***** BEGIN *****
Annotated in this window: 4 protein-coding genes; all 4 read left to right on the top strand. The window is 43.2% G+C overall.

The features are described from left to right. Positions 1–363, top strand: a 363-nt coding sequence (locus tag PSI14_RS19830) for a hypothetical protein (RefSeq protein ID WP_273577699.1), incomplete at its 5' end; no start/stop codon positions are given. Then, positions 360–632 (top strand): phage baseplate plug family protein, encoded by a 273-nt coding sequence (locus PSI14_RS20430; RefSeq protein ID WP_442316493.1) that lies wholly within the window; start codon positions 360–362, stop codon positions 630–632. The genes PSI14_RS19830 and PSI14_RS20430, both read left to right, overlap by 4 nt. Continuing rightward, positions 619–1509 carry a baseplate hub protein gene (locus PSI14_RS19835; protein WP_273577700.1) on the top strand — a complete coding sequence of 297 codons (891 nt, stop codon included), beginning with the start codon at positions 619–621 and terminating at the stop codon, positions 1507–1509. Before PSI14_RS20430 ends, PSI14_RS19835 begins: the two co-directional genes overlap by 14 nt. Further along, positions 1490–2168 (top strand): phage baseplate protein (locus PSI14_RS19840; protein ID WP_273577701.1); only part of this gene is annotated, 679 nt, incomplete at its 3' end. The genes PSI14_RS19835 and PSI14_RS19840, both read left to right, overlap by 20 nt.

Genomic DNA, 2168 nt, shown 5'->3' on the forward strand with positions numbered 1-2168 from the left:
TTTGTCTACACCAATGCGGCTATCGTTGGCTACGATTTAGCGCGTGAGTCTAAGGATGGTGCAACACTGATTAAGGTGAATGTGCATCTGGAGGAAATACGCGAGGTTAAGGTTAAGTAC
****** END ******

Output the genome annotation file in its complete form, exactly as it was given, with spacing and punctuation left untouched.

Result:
Annotated in this window: 4 protein-coding genes; all 4 read left to right on the top strand. The window is 43.2% G+C overall.

The features are described from left to right. Positions 1–363, top strand: a 363-nt coding sequence (locus tag PSI14_RS19830) for a hypothetical protein (RefSeq protein ID WP_273577699.1), incomplete at its 5' end; no start/stop codon positions are given. Then, positions 360–632 (top strand): phage baseplate plug family protein, encoded by a 273-nt coding sequence (locus PSI14_RS20430; RefSeq protein ID WP_442316493.1) that lies wholly within the window; start codon positions 360–362, stop codon positions 630–632. The genes PSI14_RS19830 and PSI14_RS20430, both read left to right, overlap by 4 nt. Continuing rightward, positions 619–1509 carry a baseplate hub protein gene (locus PSI14_RS19835; protein WP_273577700.1) on the top strand — a complete coding sequence of 297 codons (891 nt, stop codon included), beginning with the start codon at positions 619–621 and terminating at the stop codon, positions 1507–1509. Before PSI14_RS20430 ends, PSI14_RS19835 begins: the two co-directional genes overlap by 14 nt. Further along, positions 1490–2168 (top strand): phage baseplate protein (locus PSI14_RS19840; protein ID WP_273577701.1); only part of this gene is annotated, 679 nt, incomplete at its 3' end. The genes PSI14_RS19835 and PSI14_RS19840, both read left to right, overlap by 20 nt.

Genomic DNA, 2168 nt, shown 5'->3' on the forward strand with positions numbered 1-2168 from the left:
TTTGTCTACACCAATGCGGCTATCGTTGGCTACGATTTAGCGCGTGAGTCTAAGGATGGTGCAACACTGATTAAGGTGAATGTGCATCTGGAGGAAATACGCGAGGTTAAGGTTAAGTAC